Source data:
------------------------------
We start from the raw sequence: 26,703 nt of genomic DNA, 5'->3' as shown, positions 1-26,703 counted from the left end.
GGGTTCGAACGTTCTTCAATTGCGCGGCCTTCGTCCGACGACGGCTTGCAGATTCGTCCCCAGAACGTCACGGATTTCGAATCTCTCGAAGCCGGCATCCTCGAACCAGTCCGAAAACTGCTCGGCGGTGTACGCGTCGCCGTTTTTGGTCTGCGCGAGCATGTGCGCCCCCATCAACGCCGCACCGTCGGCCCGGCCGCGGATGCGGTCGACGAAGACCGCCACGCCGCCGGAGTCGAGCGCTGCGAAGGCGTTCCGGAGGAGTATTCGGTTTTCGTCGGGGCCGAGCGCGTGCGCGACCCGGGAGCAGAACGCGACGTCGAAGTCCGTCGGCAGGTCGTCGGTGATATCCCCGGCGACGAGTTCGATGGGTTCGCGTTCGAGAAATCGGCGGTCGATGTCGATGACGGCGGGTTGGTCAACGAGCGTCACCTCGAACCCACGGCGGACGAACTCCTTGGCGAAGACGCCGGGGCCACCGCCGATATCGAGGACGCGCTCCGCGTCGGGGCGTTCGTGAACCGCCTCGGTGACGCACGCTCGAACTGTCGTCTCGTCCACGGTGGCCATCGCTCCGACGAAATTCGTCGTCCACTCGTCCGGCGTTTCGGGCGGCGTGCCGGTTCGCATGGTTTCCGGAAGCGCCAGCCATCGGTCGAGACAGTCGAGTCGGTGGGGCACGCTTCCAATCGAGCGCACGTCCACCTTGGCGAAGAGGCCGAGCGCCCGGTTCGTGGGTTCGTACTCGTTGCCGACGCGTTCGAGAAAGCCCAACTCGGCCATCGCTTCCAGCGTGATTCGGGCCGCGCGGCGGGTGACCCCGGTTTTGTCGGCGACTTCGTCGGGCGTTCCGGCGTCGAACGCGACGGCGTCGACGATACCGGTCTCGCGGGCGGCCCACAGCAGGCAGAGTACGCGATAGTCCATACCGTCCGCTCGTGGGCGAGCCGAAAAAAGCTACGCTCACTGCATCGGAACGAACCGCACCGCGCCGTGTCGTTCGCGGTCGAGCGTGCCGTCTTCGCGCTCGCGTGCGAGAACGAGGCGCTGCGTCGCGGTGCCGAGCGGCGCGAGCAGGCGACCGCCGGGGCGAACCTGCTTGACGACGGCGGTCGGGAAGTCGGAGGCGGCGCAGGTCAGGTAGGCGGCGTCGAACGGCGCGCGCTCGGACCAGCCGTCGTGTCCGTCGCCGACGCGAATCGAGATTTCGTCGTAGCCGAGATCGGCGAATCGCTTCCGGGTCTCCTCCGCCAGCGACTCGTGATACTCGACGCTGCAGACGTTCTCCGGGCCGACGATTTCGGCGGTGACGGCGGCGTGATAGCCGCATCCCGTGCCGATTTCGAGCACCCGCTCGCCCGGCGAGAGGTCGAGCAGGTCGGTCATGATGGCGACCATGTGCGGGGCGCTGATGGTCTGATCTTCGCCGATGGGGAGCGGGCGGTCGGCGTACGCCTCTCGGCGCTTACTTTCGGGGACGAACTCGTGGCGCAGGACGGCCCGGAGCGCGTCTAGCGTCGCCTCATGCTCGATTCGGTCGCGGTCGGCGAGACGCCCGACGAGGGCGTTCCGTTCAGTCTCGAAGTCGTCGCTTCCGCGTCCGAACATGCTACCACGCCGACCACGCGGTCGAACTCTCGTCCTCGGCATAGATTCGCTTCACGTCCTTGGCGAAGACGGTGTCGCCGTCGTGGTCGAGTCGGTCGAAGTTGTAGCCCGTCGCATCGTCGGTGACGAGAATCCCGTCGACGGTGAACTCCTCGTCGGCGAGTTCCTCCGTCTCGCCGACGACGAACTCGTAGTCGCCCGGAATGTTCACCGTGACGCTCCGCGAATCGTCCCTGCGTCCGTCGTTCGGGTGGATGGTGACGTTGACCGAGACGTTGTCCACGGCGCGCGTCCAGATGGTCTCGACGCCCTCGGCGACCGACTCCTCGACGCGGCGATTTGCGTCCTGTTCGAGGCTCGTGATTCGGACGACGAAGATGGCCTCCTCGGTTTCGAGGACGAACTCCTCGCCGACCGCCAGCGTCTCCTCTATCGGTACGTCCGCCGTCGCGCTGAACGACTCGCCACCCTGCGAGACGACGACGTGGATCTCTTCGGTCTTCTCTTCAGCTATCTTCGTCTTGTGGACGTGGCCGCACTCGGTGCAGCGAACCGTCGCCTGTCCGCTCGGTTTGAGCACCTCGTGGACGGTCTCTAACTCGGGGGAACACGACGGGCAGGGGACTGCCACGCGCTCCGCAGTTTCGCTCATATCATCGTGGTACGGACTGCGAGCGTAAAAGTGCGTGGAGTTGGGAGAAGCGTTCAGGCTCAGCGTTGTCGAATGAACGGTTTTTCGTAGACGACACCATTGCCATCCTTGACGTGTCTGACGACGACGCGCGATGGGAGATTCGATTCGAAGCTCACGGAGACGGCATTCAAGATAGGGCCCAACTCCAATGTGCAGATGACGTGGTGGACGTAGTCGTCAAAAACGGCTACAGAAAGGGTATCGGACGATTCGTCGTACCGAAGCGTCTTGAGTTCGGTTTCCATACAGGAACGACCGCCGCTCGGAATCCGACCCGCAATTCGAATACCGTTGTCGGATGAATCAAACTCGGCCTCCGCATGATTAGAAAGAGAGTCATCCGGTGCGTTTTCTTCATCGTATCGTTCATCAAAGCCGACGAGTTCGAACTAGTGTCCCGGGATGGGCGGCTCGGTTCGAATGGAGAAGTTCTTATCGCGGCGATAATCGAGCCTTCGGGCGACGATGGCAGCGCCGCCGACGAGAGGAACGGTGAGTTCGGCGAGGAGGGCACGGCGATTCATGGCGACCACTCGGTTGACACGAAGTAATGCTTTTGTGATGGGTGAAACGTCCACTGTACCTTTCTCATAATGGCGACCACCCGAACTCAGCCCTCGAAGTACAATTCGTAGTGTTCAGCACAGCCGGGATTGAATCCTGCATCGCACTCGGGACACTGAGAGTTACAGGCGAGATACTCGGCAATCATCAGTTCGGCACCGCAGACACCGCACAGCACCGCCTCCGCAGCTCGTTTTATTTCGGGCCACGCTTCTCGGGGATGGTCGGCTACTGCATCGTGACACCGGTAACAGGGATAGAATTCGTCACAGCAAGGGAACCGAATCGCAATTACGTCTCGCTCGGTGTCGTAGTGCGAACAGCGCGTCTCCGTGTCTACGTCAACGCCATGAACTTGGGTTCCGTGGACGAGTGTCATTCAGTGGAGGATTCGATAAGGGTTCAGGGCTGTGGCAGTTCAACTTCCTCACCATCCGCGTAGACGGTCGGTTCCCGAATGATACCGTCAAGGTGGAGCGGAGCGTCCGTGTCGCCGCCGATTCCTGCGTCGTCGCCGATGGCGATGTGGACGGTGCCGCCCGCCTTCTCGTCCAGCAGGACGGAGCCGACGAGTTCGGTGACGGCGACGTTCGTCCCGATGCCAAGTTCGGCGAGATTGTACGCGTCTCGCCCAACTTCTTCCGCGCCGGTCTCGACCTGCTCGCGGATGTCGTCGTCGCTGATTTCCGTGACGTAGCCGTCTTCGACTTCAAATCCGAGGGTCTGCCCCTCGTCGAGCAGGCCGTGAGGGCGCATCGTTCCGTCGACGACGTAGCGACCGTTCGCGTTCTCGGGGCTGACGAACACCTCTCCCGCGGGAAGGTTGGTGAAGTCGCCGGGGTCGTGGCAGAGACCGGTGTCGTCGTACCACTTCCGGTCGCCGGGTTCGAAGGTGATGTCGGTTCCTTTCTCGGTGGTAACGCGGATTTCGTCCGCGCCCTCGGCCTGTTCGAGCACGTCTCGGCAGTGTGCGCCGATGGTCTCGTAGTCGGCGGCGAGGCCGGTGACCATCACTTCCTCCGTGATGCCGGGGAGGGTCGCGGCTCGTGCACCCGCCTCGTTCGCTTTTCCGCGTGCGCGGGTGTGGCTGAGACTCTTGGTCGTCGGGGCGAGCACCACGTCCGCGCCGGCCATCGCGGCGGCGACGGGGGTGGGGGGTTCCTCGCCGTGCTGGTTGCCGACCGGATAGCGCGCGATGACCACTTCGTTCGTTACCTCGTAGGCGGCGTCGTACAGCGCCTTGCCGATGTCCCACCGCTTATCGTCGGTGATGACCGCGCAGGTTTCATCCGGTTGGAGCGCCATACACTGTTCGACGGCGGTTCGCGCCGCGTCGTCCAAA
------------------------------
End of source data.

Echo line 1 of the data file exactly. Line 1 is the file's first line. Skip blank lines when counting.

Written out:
We start from the raw sequence: 26,703 nt of genomic DNA, 5'->3' as shown, positions 1-26,703 counted from the left end.